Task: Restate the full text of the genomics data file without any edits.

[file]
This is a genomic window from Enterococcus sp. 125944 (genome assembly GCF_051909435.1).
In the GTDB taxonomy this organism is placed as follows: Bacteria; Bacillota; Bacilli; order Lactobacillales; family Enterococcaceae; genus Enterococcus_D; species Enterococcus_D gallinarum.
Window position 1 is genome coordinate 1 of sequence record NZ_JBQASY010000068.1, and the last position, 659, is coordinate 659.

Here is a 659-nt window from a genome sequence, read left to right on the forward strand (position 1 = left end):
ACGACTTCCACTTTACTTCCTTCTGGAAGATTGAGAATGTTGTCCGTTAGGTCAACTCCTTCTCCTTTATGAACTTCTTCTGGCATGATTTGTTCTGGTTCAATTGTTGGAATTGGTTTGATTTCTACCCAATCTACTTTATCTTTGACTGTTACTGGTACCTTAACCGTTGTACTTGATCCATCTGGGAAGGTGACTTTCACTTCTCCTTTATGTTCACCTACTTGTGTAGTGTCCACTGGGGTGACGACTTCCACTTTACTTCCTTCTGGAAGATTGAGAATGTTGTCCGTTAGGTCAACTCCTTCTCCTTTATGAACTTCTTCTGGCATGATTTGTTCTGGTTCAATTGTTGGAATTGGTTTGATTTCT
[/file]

This is a genomic window from Enterococcus sp. 125944 (genome assembly GCF_051909435.1).
In the GTDB taxonomy this organism is placed as follows: Bacteria; Bacillota; Bacilli; order Lactobacillales; family Enterococcaceae; genus Enterococcus_D; species Enterococcus_D gallinarum.
Window position 1 is genome coordinate 1 of sequence record NZ_JBQASY010000068.1, and the last position, 659, is coordinate 659.

Here is a 659-nt window from a genome sequence, read left to right on the forward strand (position 1 = left end):
ACGACTTCCACTTTACTTCCTTCTGGAAGATTGAGAATGTTGTCCGTTAGGTCAACTCCTTCTCCTTTATGAACTTCTTCTGGCATGATTTGTTCTGGTTCAATTGTTGGAATTGGTTTGATTTCTACCCAATCTACTTTATCTTTGACTGTTACTGGTACCTTAACCGTTGTACTTGATCCATCTGGGAAGGTGACTTTCACTTCTCCTTTATGTTCACCTACTTGTGTAGTGTCCACTGGGGTGACGACTTCCACTTTACTTCCTTCTGGAAGATTGAGAATGTTGTCCGTTAGGTCAACTCCTTCTCCTTTATGAACTTCTTCTGGCATGATTTGTTCTGGTTCAATTGTTGGAATTGGTTTGATTTCT